We heard it from FC Cincinnati players, coaches and staff members. "This doesn't happen all the time," or some version of this advice, was shared as a reminder to celebrate the moment, to not let it slip away.
When FCC clinched the Supporters' Shield title with a 3-2 victory at Toronto FC, they did not let the moment slip away. They enjoyed it for all it was worth. The Orange and Blue faithful shared in that mantra by meeting the club in the middle of the night at CVG airport to embrace their club.
There is something special about clinching a trophy at home, though, in front of your fans. That aspect of 'The Moment' could not be achieved, though, as a disappointed BMO Field watched as FCC stormed onto their pitch, donned championship tee shirts, and popped champagne inside their home grounds.
But in those stands at BMO Field was a contingent of FC Cincinnati supporters who made the trip north to watch their club make history. The journey is obviously not one that welcomes simplicity for an away day – international borders and a 7.5-hour door-to-door drive from TQL Stadium to BMO Stadium make things complicated and take something out of your control to a degree that, say, Chicago or Columbus would not – but for those who were able to make the journey, they were rewarded with a celebration.
While there were many FCC supporters on hand in Toronto, as the pops of Orange and Blue stood out among the crowd in Toronto's sea of red, I could only talk to a handful. They came under different circumstances, with different plans, itineraries, routes and intentions. But all came and celebrated together.
Sandi and Ross Webster from Cincinnati drove to Toronto on Friday morning, stopping in Niagara Falls overnight to see one of the world's wonders before arriving in Canada to watch FCC play. The couple had been planning another away day trip to see the team this season, but with games running out and the potential to see history, they pulled the trigger and booked this trip. "We wouldn't miss it for the world," Sandi said. "We just love our boys."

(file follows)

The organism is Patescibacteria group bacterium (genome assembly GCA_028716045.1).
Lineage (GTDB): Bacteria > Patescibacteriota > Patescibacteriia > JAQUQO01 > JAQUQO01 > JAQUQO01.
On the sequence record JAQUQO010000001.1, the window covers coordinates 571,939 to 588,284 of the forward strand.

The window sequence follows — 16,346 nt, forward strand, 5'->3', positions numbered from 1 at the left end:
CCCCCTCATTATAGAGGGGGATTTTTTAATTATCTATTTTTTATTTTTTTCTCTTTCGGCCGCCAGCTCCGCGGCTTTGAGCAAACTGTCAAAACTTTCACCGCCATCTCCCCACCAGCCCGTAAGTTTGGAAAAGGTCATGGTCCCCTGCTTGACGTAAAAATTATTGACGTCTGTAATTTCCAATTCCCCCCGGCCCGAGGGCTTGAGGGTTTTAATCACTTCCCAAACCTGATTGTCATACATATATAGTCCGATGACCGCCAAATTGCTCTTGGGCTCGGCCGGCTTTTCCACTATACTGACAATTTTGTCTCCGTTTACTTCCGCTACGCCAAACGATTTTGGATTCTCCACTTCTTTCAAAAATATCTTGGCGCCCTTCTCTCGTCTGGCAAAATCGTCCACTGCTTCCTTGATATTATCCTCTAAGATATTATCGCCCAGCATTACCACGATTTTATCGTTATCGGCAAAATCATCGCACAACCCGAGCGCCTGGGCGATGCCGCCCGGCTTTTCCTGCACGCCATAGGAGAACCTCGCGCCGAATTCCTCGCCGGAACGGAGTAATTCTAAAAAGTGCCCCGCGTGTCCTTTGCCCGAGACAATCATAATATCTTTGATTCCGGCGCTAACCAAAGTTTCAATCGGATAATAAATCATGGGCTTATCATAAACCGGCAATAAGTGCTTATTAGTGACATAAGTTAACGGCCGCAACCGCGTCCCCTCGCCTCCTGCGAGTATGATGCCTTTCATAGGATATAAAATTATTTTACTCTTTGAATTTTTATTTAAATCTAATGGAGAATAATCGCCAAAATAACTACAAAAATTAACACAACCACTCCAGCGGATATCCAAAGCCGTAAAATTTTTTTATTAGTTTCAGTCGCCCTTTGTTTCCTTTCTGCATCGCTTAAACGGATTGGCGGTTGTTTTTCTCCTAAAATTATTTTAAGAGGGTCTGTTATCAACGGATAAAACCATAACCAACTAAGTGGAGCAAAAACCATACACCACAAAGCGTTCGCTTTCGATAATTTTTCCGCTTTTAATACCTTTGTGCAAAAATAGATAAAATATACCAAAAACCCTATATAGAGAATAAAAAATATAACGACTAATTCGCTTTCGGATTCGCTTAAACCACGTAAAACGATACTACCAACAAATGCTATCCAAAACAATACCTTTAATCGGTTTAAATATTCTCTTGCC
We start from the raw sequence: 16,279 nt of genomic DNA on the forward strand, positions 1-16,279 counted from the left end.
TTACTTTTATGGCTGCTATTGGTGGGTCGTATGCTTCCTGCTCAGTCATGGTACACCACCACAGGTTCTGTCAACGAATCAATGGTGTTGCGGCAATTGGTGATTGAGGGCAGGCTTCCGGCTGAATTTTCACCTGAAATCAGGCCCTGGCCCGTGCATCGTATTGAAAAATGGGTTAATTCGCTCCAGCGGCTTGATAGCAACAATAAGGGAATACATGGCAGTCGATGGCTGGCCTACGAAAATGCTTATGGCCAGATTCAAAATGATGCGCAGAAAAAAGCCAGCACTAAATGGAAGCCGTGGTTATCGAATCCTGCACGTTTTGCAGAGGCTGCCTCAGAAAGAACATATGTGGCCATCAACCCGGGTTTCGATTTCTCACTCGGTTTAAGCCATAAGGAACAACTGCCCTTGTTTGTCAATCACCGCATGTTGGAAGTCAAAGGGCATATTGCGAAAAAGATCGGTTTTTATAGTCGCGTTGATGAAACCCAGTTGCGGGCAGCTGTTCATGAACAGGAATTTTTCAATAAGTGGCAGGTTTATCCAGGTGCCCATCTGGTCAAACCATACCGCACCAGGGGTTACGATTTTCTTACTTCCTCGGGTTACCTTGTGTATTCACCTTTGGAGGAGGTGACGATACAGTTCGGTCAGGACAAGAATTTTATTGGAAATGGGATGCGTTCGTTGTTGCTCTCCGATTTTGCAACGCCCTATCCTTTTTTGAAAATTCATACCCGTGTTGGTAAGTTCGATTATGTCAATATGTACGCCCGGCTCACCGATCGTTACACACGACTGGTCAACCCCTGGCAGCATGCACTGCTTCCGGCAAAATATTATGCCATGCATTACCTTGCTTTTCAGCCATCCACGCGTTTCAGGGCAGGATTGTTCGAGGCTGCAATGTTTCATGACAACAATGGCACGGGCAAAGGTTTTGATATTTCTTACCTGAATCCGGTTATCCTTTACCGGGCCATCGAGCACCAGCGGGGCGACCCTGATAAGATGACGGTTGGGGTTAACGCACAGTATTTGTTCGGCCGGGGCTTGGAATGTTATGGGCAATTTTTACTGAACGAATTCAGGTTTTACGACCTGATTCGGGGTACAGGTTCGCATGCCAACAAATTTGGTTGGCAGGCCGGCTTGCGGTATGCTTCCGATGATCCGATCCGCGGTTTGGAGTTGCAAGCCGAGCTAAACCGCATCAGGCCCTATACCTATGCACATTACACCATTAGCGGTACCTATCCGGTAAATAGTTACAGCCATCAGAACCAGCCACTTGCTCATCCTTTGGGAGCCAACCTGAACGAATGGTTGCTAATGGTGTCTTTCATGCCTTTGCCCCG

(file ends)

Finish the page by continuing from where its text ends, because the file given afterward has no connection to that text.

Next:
Andrej Kyselica, his daughter Jennifer and her fianceé Josh Allen (not the QB) woke up as early as 2:30 a.m. on matchday to take their flight to Toronto. The trio decided to buy tickets and make reservations just two days before with the opportunity to see history. The three are season ticket holders and have been attending games since the Nippert days. Post-match, the three ran into FC Cincinnati general manager Chris Albright on the BMO Field concourse.
More locally, Mellisa Smith and Kevin Harris of London, Ontario, were on hand to see their Orange and Blue win a trophy. Decked out in FCC gear, both were born and raised in southern Ontario. Smith attended the University of Cincinnati before returning to Canada after graduation, and caught the fever for FC Cincinnati while studying in the Queen City. She first attended matches at Nippert Stadium and now makes the nearly two-hour drive to downtown Toronto from the eastern city of London whenever FCC comes to town. Harris was making his FCC fan debut and couldn’t have picked a better time to join the party.
This writer's parents, Karen and Paul, also brought a group of new FCC Supporters to the match, teaching any and all who would listen the lyrics to the songs typically sung out from The Bailey, highlighted with a "Boup there it is" chant when striker Aaron Boupendza finished the game-winning and trophy-clinching goal.
Many more made the trek to Toronto to watch their club make history and will have stories to tell for a lifetime, as will the 25,513 fans that witnessed The Orange and Blue lift the coveted Shield at TQL Stadium four nights later.
"This doesn't happen all the time." So, you may as well cherish it.